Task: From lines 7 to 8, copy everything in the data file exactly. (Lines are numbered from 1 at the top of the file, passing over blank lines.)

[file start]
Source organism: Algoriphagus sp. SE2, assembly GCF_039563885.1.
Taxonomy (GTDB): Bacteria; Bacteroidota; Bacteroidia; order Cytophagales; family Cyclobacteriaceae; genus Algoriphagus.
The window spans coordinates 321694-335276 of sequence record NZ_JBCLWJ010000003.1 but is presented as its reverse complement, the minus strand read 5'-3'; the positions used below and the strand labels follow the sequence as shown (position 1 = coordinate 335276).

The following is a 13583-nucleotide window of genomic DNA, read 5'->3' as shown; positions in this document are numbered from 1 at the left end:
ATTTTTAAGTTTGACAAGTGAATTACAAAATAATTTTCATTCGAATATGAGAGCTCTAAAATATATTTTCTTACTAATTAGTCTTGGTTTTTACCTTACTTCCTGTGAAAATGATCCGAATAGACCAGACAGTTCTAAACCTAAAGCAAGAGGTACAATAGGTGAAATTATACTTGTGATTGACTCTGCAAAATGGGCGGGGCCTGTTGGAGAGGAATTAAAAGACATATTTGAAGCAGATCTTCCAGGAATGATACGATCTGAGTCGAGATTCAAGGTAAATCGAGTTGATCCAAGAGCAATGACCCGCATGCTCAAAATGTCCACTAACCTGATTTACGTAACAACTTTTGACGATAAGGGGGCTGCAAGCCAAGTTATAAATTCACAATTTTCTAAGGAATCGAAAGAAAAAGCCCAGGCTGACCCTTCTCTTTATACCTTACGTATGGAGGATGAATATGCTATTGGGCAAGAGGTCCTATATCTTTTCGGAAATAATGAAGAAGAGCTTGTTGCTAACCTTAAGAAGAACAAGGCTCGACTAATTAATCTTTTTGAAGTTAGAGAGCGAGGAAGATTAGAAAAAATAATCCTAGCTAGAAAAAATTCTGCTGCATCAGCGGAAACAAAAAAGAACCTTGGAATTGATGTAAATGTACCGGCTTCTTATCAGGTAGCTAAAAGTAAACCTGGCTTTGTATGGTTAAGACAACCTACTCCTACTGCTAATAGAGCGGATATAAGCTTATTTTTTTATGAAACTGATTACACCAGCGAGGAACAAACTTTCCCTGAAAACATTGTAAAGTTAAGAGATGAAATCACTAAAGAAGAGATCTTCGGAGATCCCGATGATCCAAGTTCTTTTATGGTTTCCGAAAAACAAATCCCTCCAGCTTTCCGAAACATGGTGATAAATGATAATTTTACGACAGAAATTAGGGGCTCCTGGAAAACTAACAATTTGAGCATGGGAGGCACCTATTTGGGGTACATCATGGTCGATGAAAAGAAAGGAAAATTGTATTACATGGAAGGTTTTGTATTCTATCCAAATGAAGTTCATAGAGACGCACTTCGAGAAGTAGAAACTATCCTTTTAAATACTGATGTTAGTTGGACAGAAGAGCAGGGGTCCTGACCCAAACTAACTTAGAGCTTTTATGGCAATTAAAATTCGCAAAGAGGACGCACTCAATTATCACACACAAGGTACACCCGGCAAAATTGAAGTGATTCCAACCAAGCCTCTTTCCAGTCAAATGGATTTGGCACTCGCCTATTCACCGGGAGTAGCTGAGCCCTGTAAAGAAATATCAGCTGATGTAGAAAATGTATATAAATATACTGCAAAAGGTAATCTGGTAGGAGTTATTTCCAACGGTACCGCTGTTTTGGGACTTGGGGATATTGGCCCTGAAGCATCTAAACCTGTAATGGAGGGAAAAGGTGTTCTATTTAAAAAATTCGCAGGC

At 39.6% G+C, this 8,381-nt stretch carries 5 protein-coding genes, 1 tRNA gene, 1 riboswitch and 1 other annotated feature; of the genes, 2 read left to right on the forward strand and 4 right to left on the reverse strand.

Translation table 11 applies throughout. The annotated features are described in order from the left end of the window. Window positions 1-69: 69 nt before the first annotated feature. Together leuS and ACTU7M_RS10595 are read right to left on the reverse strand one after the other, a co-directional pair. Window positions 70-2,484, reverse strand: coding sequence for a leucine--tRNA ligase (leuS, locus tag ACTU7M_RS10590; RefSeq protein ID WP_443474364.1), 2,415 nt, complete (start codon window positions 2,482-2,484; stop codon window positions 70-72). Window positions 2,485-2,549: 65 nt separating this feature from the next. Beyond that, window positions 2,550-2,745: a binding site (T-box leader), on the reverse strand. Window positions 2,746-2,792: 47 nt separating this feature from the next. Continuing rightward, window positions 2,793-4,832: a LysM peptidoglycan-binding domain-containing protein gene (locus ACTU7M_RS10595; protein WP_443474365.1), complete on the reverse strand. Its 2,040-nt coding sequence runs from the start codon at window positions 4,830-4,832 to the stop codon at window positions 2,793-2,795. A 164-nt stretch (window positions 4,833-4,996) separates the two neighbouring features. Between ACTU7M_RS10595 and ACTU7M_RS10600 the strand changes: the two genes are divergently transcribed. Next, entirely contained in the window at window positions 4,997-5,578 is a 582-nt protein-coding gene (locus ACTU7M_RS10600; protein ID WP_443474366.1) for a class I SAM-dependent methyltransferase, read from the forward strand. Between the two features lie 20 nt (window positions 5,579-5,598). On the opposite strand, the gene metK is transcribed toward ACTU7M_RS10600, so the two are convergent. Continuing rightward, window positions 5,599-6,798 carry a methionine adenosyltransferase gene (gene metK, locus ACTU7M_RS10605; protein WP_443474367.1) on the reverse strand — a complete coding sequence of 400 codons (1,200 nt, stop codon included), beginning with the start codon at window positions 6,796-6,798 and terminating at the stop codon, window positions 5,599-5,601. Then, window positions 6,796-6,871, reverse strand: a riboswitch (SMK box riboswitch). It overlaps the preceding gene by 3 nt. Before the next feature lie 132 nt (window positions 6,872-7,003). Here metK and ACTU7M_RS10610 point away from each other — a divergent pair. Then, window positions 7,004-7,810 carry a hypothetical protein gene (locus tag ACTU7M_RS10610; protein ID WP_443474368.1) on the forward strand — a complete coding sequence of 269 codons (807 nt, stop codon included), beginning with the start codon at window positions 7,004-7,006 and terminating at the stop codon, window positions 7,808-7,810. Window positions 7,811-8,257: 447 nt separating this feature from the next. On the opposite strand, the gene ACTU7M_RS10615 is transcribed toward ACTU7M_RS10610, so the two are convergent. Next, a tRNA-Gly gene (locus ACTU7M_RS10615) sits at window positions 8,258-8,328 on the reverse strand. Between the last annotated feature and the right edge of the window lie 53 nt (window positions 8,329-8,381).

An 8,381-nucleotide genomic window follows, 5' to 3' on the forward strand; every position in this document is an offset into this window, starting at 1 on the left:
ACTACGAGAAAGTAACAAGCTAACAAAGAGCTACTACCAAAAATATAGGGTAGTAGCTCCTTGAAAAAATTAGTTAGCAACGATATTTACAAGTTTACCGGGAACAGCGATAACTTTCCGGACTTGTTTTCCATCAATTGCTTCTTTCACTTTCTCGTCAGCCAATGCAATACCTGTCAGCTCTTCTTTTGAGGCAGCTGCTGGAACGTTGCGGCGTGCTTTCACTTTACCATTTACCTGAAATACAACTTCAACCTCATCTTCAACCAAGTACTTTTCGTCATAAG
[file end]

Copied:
Translation table 11 applies throughout. The annotated features are described in order from the left end of the window. Window positions 1-69: 69 nt before the first annotated feature. Together leuS and ACTU7M_RS10595 are read right to left on the reverse strand one after the other, a co-directional pair. Window positions 70-2,484, reverse strand: coding sequence for a leucine--tRNA ligase (leuS, locus tag ACTU7M_RS10590; RefSeq protein ID WP_443474364.1), 2,415 nt, complete (start codon window positions 2,482-2,484; stop codon window positions 70-72). Window positions 2,485-2,549: 65 nt separating this feature from the next. Beyond that, window positions 2,550-2,745: a binding site (T-box leader), on the reverse strand. Window positions 2,746-2,792: 47 nt separating this feature from the next. Continuing rightward, window positions 2,793-4,832: a LysM peptidoglycan-binding domain-containing protein gene (locus ACTU7M_RS10595; protein WP_443474365.1), complete on the reverse strand. Its 2,040-nt coding sequence runs from the start codon at window positions 4,830-4,832 to the stop codon at window positions 2,793-2,795. A 164-nt stretch (window positions 4,833-4,996) separates the two neighbouring features. Between ACTU7M_RS10595 and ACTU7M_RS10600 the strand changes: the two genes are divergently transcribed. Next, entirely contained in the window at window positions 4,997-5,578 is a 582-nt protein-coding gene (locus ACTU7M_RS10600; protein ID WP_443474366.1) for a class I SAM-dependent methyltransferase, read from the forward strand. Between the two features lie 20 nt (window positions 5,579-5,598). On the opposite strand, the gene metK is transcribed toward ACTU7M_RS10600, so the two are convergent. Continuing rightward, window positions 5,599-6,798 carry a methionine adenosyltransferase gene (gene metK, locus ACTU7M_RS10605; protein WP_443474367.1) on the reverse strand — a complete coding sequence of 400 codons (1,200 nt, stop codon included), beginning with the start codon at window positions 6,796-6,798 and terminating at the stop codon, window positions 5,599-5,601. Then, window positions 6,796-6,871, reverse strand: a riboswitch (SMK box riboswitch). It overlaps the preceding gene by 3 nt. Before the next feature lie 132 nt (window positions 6,872-7,003). Here metK and ACTU7M_RS10610 point away from each other — a divergent pair. Then, window positions 7,004-7,810 carry a hypothetical protein gene (locus tag ACTU7M_RS10610; protein ID WP_443474368.1) on the forward strand — a complete coding sequence of 269 codons (807 nt, stop codon included), beginning with the start codon at window positions 7,004-7,006 and terminating at the stop codon, window positions 7,808-7,810. Window positions 7,811-8,257: 447 nt separating this feature from the next. On the opposite strand, the gene ACTU7M_RS10615 is transcribed toward ACTU7M_RS10610, so the two are convergent. Next, a tRNA-Gly gene (locus ACTU7M_RS10615) sits at window positions 8,258-8,328 on the reverse strand. Between the last annotated feature and the right edge of the window lie 53 nt (window positions 8,329-8,381).

An 8,381-nucleotide genomic window follows, 5' to 3' on the forward strand; every position in this document is an offset into this window, starting at 1 on the left: